You probably know a thing or two about condoms, and may have experienced the classic condom-on-banana instruction in sex ed in school. But how can you find the right condom for you? Read our guide for advice
What kinds of condoms are there?
There are many different kinds of condoms available today. There are the classic latex ones, latex-free condoms that are particularly useful for those with allergies, vegan condoms, and even flavoured condoms.
When choosing a condom, the first thing to consider is whether you are allergic to latex. Latex allergy can be experienced as burning, itching or if a rash appears after using a latex condom. If you're in doubt, you can always be tested by a doctor, but otherwise an easy solution is to just switch to latex-free condoms. If you still experience the above mentioned symptoms, even if you use latex-free condoms, it may also be due to the lubricant added to most condoms.
At Peech, you can try the latex-free condoms from Durex, which have a silicone-based lubricant added. The condoms have a width of 56 mm.
How do I find the right size?
Many people feel that condoms can take away the natural sensation and some sensitivity - but did you know that this is often because the condom is in the wrong size? Condoms are not a one-size-fits-all, and a condom with the right width can drastically change your experience.
When choosing the size of your condom, you need to know the right width. So it's not really the length that matters, as most condoms are long enough. However, the width is crucial, as a condom that is too tight can hurt, and one that is too big can slip off - also, too big or small condoms can both change sensitivity quite negatively.
You can measure the circumference, which can then be converted to width, in the following way: when the penis is hard, use a tape measure or a piece of string, which you can then measure on afterwards. Once you have the circumference, you can then use this indicative table to find your size:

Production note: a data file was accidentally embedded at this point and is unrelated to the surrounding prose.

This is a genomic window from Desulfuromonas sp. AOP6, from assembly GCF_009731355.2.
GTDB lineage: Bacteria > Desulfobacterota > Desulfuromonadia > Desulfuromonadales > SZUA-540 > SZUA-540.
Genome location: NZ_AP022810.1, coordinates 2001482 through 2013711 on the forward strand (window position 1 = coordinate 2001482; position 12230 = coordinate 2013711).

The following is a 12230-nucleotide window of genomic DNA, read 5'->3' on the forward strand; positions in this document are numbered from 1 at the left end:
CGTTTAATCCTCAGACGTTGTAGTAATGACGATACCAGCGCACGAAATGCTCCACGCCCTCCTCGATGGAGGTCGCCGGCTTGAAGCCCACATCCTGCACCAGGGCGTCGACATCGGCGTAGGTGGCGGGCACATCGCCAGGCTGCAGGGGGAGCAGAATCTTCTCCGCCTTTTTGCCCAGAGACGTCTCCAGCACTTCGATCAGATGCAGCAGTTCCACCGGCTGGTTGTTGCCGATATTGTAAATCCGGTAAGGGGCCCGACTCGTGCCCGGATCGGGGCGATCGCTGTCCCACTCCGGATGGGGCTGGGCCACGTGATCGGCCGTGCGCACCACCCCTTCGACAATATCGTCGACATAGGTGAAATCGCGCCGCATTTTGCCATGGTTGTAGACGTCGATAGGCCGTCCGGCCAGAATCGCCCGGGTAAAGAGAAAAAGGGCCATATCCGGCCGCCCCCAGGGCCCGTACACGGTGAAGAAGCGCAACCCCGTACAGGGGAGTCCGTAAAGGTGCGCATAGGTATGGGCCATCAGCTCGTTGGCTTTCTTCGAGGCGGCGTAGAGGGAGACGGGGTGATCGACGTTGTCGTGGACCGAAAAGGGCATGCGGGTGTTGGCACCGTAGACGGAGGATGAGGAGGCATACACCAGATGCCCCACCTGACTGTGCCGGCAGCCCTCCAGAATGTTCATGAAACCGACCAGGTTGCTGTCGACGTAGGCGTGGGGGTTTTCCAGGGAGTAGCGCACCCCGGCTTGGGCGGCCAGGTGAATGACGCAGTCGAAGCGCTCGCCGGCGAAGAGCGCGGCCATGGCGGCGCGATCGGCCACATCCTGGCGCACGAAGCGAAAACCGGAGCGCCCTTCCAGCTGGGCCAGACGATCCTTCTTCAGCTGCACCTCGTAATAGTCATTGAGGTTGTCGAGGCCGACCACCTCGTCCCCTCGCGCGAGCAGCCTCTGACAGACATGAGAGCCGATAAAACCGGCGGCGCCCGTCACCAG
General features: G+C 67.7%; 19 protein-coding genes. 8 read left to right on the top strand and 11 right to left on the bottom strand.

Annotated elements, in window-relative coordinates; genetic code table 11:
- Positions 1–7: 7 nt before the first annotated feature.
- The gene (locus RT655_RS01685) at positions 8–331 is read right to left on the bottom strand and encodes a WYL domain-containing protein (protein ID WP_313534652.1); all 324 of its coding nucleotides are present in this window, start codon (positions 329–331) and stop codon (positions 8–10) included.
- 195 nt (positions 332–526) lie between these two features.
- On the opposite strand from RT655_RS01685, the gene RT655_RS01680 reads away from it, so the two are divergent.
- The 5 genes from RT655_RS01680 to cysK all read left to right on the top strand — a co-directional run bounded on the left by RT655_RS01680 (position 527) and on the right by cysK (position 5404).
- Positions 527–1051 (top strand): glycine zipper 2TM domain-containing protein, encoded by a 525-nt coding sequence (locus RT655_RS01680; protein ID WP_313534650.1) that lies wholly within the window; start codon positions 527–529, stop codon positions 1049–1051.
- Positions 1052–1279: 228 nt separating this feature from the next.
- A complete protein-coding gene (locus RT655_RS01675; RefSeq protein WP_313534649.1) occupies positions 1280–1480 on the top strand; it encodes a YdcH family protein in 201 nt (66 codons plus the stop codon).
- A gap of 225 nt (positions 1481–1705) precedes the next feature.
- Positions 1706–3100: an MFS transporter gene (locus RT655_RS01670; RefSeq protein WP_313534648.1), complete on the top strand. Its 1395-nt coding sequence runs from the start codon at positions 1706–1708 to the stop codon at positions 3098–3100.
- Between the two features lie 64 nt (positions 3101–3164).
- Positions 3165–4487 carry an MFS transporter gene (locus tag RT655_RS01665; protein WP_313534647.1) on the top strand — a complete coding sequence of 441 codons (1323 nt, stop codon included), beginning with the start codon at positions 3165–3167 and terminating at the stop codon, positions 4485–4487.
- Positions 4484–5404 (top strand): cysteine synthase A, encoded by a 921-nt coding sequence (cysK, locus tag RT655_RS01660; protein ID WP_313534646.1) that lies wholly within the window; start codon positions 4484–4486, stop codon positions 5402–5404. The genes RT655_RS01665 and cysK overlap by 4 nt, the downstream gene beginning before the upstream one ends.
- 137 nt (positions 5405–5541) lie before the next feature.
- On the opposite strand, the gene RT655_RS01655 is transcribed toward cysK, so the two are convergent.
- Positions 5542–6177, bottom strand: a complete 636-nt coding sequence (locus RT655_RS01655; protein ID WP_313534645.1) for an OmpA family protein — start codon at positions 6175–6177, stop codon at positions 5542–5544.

- Circumference: 9.5 cm - 10 cm = Size 46-47
- Circumference: 10 cm - 11 cm = Size 49-52
- Circumference: 11 cm -11,5 cm = Size 52-55
- Circumference: 11,5 cm - 12 cm = Size 55-58
- Circumference: 12 cm - 13 cm = Size 58-62
- Circumference: 13 cm - 14 cm = Size 62-66
- Circumference: 14 cm - 15 cm = Size 66-70
In some shops you can find condoms that use the sizes small, medium, large, XL, XXL etc.
This is not very accurate and if the packing doesn't show the width, small often means a circumference of less than 12 cm, medium a circumference of 12-14 cm and large, XL, etc. a circumference of more than 14 cm.
At Peech you can buy these condoms from Mister Size, which are available in many different widths. Do yourself a huge favour and try a condom in just the right size - it really changes the experience.
How do you put on a condom?
When you put on a condom, you "roll" it down over your penis. When you take the condom out of its wrapper, it's rolled up and it can be hard to tell if it's inside out or not.
It can therefore be helpful to unroll the condom a little, so you can see if it's facing the right way or not. If the rolled edge is facing outwards, it's not inside out and is ready for use.
When you put it on, squeeze the little top at the end of the condom to stop air from getting in. If you have foreskin, it may also be more comfortable to roll that back before putting the condom on.
What to look out for with condoms?
As already mentioned, the right size is really crucial to the experience. In addition, you also need to know:
- No oil-based lube with condoms! It can break down the surface and make the condom unsafe. Instead, use a water-based or a silicone-based lubricant.
- Condoms are single-use, throw it out when you're done
- If the condom is damaged or you roll it on incorrectly the first time, use a new one
- Condoms have an expiration date! Condoms that are too old can be unsafe, so throw out the expired condoms
- Condoms can break during sex - it's nobody's fault, but stop straight away if it happens and use a new one